Classic Computer Magazine Archive ANTIC VOL. 2, NO. 12 / MARCH 1984


Computing in antebellum Grenada


After spending three years as a professor at St. George's University School of Medicine in Grenada, the trials and tribulations of Atari users in the States seem like duck soup to me. When was the last time that your electric company turned off the power three or four times a day because the Cubans were blasting? Or that the lights dimmed and your file disappeared because a cow had knocked over the power lines! Or, better yet, imagine that it's evening and the Grenadians are unloading a special Russian cargo ship -- and that, as a result, the entire country is without power until "later."

At St. George's, I was involved in the development of computer-assisted instruction programs used to prepare students to qualify for American medical programs. This work resulted in a comprehensive MSKP (Medical Science Knowledge Profile) Review that covers all areas of medicine on which the students are to be tested. It runs on an Atari 800.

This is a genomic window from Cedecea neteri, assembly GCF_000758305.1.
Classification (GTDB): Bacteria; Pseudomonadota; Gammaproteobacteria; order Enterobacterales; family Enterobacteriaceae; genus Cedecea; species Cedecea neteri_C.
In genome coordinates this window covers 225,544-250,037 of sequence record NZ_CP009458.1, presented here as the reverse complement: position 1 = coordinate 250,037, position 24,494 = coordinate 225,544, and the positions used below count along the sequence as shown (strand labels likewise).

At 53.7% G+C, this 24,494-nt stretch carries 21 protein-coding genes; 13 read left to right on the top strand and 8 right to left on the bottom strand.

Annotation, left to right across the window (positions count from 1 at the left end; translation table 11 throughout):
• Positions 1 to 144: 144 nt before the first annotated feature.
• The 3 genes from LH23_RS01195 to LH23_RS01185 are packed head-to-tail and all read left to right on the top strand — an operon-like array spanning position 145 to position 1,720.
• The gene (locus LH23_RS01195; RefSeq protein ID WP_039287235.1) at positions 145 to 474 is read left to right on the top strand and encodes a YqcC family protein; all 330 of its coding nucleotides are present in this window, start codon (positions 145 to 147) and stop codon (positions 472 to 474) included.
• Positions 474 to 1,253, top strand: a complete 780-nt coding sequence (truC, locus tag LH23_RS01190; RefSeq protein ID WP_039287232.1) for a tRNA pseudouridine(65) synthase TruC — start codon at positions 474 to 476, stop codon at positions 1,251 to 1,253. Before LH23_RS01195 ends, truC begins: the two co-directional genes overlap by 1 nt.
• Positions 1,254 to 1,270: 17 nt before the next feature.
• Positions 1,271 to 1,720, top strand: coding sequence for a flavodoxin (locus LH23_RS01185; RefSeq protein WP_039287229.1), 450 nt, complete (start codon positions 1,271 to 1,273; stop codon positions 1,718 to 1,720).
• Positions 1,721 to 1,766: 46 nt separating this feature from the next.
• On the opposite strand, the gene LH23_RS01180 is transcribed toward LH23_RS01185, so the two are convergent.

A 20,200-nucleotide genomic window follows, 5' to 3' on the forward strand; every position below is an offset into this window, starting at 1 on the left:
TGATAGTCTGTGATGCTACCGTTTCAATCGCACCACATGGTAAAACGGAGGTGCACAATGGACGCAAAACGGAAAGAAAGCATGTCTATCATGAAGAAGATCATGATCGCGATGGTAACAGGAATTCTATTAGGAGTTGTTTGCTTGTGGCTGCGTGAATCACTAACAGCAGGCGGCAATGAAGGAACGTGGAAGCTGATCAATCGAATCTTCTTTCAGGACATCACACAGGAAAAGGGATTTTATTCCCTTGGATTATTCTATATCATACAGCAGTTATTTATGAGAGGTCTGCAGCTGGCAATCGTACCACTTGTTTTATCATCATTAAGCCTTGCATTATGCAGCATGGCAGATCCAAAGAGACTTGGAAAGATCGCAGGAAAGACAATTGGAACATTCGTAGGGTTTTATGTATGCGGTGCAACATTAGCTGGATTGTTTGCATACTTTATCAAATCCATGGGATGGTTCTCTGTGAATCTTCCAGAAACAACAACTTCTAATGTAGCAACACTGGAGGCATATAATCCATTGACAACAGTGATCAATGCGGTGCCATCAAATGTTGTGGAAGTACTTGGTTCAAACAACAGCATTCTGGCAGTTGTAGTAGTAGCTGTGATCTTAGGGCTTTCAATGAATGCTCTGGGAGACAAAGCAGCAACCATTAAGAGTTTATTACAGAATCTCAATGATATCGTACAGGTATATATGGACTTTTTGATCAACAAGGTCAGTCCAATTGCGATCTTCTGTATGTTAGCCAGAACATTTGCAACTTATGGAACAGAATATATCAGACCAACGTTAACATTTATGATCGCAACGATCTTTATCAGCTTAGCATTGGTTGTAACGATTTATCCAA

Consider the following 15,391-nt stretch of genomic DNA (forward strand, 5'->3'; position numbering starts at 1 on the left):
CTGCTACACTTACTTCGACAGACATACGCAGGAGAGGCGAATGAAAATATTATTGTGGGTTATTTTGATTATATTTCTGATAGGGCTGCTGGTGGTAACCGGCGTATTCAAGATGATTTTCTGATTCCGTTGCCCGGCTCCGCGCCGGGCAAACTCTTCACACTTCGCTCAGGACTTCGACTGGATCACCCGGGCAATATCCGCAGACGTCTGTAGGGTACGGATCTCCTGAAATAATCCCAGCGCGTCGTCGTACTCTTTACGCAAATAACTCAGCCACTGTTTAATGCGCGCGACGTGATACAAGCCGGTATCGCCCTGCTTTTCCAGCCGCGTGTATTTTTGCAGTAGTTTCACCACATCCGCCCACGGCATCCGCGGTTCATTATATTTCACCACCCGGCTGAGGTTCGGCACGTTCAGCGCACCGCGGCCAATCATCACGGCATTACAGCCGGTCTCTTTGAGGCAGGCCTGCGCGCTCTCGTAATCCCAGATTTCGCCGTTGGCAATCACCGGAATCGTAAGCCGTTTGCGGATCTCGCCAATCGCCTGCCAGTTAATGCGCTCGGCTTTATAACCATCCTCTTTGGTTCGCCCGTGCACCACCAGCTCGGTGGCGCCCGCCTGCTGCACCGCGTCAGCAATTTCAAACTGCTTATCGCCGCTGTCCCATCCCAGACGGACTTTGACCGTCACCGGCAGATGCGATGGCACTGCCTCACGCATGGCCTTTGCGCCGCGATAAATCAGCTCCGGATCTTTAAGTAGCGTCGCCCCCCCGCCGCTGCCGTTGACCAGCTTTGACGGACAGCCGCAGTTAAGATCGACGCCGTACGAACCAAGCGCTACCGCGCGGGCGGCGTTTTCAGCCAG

However, developing educational software and being able to use it eight hours a day are two different things - especially in Grenada. For instance, when I went to the only electrical hardware store on the island, I found that a much- needed six-foot extension cord cost $30! There were no two-prong to three-prong connectors at all, and to top it off, the island uses two different types of wall plugs that have to be seen to be believed.


These were just a few of the commonplace inconveniences I encountered in the West Indies, where computers of any shape, size or description are rare.

The first obstacle I ran up against was customs. After all, the British left Grenada, their former colony, with a highly developed sense of procedure. When you inform a customs agent that you want to bring a computer into the country, you have to be prepared to dedicate the next four hours to filling out a vast number of forms. These help the authorities to determine which classification a computer should come under: electronic equipment, typewriters, or toys. In the meantime, two or three customs agents will attend you. But make no mistake about it - once a decision has been made, all the tea in China will not alter it.